doughy and dry skin
hair loss and brittle hair
lack of libido
While fatigue, hair loss, dry skin, constipation, and cold intolerance are usually improved after starting Levothyroxine (the synthetic form of thyroid hormone), many other symptoms will fail to improve (brain fog, joint issues, weight issues, decreased libido).
Sometimes, Hashimoto's thyroiditis can also cause symptoms of hyperthyroidism, particularly during the initial phase or subsequent phases of "flare-up". Sometimes it is impossible to differentiate Hashimoto's from its autoimmune sibling, Grave's Disease.
Hashimoto's symptoms are often not recognized
Many symptoms of Hashimoto's go unrecognized or are dismissed if TSH levels are deemed "in the normal range" - this can be pretty unnerving and stressful for Hashimoto patients. Particularly challenging for millions of women is the time around early menopause. Oftentimes, menopausal symptoms are masked by concomitant hypothyroidism; once the latter is treated with Levothyroxine, symptoms of menopause start to surface and are frequently misinterpreted as symptoms of hyperthyroidism – the start of a stressful rollercoaster for affected individuals.
Polyglandular autoimmune syndrome and Hashimoto
Hashimoto's thyroiditis and Graves' disease can occur together with other autoimmune diseases as "polyglandular autoimmune syndrome" (PAS type I to type III): celiac disease, alopecia areata, vitiligo, pernicious anemia, rheumatoid arthritis, mucocutaneous candidiasis, Addison's disease, chronic hypoparathyroidism, type 1 diabetes.
What causes Hashimoto’s thyroiditis?
Unfortunately, we don’t quite understand what triggers the immune system in Hashimoto's thyroiditis. Genetic predisposition seems to play a role, however, a specific inheritance pattern was not found. Another hypothesis is molecular mimicry, where the immune system mistakenly attacks body structures that resemble closely “foreign” structures. Stress seems to play a major role both in the initial trigger and the progression of this condition. Besides obvious stressors, like grief, family, or job issues, many biological and hormonal “phases” can be quite stressful on our body and trigger autoimmunity: hormonal transition phases: puberty, pregnancy/delivery, starting/stopping oral contraceptives, perimenopause, polycystic ovary syndrome, viral infections, etc.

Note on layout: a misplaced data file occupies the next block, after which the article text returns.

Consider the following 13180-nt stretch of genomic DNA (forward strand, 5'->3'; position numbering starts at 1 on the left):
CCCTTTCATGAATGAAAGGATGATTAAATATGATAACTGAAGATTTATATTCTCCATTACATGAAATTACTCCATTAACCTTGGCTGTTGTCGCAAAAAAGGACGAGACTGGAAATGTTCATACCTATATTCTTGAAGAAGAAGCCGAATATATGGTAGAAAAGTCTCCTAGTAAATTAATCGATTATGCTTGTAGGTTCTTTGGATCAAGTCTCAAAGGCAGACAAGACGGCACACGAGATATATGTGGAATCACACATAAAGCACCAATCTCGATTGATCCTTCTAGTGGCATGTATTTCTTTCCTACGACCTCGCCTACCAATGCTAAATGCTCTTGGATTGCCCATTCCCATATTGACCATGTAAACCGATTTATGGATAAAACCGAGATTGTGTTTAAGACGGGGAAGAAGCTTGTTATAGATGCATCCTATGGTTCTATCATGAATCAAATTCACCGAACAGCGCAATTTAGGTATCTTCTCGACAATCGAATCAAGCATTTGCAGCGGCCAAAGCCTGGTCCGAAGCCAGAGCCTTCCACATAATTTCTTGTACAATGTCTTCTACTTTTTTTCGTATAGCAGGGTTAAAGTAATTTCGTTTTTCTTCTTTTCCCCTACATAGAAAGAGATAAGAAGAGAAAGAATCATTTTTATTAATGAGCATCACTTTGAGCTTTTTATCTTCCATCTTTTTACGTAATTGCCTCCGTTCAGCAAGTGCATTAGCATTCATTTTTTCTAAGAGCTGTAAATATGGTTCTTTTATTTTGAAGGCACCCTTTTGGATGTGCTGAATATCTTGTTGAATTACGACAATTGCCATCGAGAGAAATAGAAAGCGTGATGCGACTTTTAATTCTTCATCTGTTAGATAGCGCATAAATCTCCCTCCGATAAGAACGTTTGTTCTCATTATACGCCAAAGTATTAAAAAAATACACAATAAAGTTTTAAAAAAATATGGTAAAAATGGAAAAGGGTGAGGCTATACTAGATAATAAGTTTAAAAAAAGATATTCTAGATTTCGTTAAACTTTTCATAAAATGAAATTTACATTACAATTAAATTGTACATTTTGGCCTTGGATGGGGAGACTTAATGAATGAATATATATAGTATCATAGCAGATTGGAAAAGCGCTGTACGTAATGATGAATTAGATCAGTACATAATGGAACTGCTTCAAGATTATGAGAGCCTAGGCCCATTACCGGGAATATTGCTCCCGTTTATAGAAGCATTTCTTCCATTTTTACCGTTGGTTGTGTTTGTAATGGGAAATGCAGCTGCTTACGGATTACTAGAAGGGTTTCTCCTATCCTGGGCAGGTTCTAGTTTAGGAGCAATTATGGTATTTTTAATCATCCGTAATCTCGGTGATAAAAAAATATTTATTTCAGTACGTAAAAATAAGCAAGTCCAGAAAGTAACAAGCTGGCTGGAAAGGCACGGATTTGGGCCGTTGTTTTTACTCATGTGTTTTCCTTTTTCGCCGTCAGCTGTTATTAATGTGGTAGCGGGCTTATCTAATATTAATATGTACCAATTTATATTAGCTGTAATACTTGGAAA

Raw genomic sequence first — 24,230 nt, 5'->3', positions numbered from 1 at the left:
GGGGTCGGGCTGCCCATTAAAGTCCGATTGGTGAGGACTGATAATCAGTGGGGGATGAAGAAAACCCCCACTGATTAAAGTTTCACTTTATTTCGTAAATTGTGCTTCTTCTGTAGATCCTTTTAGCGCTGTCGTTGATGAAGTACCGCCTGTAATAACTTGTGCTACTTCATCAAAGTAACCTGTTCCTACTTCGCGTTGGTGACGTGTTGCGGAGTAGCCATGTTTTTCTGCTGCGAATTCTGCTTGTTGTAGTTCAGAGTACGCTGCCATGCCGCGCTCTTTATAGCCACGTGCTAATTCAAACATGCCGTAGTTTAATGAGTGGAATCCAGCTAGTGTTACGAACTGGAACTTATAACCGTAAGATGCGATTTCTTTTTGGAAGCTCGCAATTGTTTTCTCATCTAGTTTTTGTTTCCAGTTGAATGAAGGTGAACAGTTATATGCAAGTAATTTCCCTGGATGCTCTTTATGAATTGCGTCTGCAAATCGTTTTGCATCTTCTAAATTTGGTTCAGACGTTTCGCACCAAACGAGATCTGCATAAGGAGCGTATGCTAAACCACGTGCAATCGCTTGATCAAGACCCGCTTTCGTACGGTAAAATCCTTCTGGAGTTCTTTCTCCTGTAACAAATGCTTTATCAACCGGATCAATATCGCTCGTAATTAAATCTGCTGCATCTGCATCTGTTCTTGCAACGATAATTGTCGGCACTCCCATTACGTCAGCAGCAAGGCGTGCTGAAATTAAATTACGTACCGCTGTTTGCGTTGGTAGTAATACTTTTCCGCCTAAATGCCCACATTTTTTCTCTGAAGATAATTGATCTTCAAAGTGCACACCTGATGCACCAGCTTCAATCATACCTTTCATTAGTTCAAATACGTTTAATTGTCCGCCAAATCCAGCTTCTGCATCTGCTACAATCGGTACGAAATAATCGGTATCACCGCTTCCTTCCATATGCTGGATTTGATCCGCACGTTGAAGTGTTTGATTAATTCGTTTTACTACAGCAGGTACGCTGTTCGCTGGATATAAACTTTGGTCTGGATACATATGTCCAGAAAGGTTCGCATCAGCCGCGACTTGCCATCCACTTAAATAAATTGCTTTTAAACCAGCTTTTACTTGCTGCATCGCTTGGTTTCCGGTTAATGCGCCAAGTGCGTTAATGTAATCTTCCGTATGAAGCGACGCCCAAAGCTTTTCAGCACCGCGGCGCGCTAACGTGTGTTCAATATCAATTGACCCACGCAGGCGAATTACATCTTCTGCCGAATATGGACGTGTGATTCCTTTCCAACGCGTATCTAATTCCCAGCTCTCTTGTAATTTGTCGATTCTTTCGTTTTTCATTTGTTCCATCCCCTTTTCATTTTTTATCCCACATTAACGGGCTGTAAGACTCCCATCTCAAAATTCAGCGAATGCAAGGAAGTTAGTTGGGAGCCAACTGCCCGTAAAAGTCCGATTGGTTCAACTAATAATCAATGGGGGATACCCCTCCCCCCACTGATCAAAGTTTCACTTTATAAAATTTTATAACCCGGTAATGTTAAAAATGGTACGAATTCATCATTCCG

For many years, endocrinologists have focused on hormone replacement when dictated by hormone levels. Accordingly, the only measure for treatment success was the “normalization” of TSH, T4, and T3 levels. If these lab markers are within the normal range, patients are considered healthy, and symptoms that oftentimes continue to persist are dismissed as “unrelated to thyroid function”.
This is understandably disappointing and quite unsatisfactory for the majority of patients who want to find out more about triggers and treatment options for Hashimoto's, and who feel left alone.
How is Hashimoto’s thyroiditis diagnosed?
Hashimoto's thyroiditis can be clearly diagnosed by sonography (ultrasound) and laboratory tests.
1) Palpation and sonography of the thyroid
A thyroid gland that feels rubbery on the exam and appears hypoechoic on ultrasound has a 95 percent probability of Hashimoto's thyroiditis.
2) Thyroid hormone levels
The most commonly determined levels are T4, T3, and T@H, which is a pituitary hormone. Sometimes we have to measure reverse T3 if a T4->T3 conversion disorder is suspected.